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Early and late stimulus-evoked cortical hemodynamic responses provide insight into the neurogenic nature of neurovascular coupling

Kennerley, A. J., Harris, S., Bruyns-Haylett, M., Boorman, L., Zheng, Y., Jones, M. and Berwick, J. (2011) Early and late stimulus-evoked cortical hemodynamic responses provide insight into the neurogenic nature of neurovascular coupling. Journal of Cerebral Blood Flow & Metabolism, 32 (3). pp. 468-480. ISSN 1559-7016

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To link to this item DOI: 10.1038/jcbfm.2011.163

Abstract/Summary

Understanding neurovascular coupling is a prerequisite for the interpretation of results obtained from modern neuroimaging techniques. This study investigated the hemodynamic and neural responses in rat somatosensory cortex elicited by 16 seconds electrical whisker stimuli. Hemodynamics were measured by optical imaging spectroscopy and neural activity by multichannel electrophysiology. Previous studies have suggested that the whisker-evoked hemodynamic response contains two mechanisms, a transient ‘backwards’ dilation of the middle cerebral artery, followed by an increase in blood volume localized to the site of neural activity. To distinguish between the mechanisms responsible for these aspects of the response, we presented whisker stimuli during normocapnia (‘control’), and during a high level of hypercapnia. Hypercapnia was used to ‘predilate’ arteries and thus possibly ‘inhibit’ aspects of the response related to the ‘early’ mechanism. Indeed, hemodynamic data suggested that the transient stimulus-evoked response was absent under hypercapnia. However, evoked neural responses were also altered during hypercapnia and convolution of the neural responses from both the normocapnic and hypercapnic conditions with a canonical impulse response function, suggested that neurovascular coupling was similar in both conditions. Although data did not clearly dissociate early and late vascular responses, they suggest that the neurovascular coupling relationship is neurogenic in origin.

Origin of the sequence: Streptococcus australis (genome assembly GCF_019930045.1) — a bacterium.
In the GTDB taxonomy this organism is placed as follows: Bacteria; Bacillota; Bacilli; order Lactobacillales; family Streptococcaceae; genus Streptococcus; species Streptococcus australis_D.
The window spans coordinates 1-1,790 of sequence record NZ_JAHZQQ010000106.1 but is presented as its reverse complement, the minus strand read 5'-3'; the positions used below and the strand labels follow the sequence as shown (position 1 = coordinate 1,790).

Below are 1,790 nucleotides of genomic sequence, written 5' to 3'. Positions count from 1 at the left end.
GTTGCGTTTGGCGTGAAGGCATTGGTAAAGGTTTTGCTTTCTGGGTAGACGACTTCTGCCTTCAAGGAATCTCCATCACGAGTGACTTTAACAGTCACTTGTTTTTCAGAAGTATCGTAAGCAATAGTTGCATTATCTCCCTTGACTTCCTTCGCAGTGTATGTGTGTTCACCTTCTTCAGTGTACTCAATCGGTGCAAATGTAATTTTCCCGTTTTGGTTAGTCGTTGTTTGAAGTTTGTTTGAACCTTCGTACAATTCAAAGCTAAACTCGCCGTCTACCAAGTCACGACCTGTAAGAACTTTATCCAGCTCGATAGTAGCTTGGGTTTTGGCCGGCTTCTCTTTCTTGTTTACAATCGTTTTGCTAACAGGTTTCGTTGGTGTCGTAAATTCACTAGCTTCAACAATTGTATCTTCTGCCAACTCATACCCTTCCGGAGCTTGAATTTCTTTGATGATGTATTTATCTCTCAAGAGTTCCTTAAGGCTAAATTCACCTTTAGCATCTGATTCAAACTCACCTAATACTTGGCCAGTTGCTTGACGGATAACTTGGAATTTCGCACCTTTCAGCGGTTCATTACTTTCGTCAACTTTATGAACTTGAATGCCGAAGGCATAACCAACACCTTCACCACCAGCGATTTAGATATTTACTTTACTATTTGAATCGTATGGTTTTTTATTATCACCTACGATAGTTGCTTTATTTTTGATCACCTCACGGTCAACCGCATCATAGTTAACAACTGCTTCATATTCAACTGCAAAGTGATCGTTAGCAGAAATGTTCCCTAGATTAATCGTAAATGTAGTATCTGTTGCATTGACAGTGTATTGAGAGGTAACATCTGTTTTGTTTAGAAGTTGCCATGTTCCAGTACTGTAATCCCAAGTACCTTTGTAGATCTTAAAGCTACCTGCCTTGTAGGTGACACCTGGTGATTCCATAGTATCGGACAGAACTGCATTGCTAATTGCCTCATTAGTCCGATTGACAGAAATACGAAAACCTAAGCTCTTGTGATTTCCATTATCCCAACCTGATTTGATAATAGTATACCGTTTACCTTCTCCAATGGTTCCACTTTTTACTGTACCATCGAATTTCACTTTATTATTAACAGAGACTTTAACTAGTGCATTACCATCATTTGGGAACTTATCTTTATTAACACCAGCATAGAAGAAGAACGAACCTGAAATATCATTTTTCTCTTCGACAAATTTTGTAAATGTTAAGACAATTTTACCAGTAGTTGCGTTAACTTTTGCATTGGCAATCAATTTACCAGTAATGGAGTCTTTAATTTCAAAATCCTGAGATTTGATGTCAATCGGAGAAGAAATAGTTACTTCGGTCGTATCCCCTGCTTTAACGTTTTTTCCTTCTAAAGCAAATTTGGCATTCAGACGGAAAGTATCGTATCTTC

Item Type:Article
Refereed:Yes
Divisions:Faculty of Life Sciences > School of Biological Sciences > Department of Bio-Engineering
ID Code:33473
Uncontrolled Keywords:barrel cortex; brain imaging; functional MRI; neurovascular coupling; optical imaging
Publisher:Nature Publishing Group

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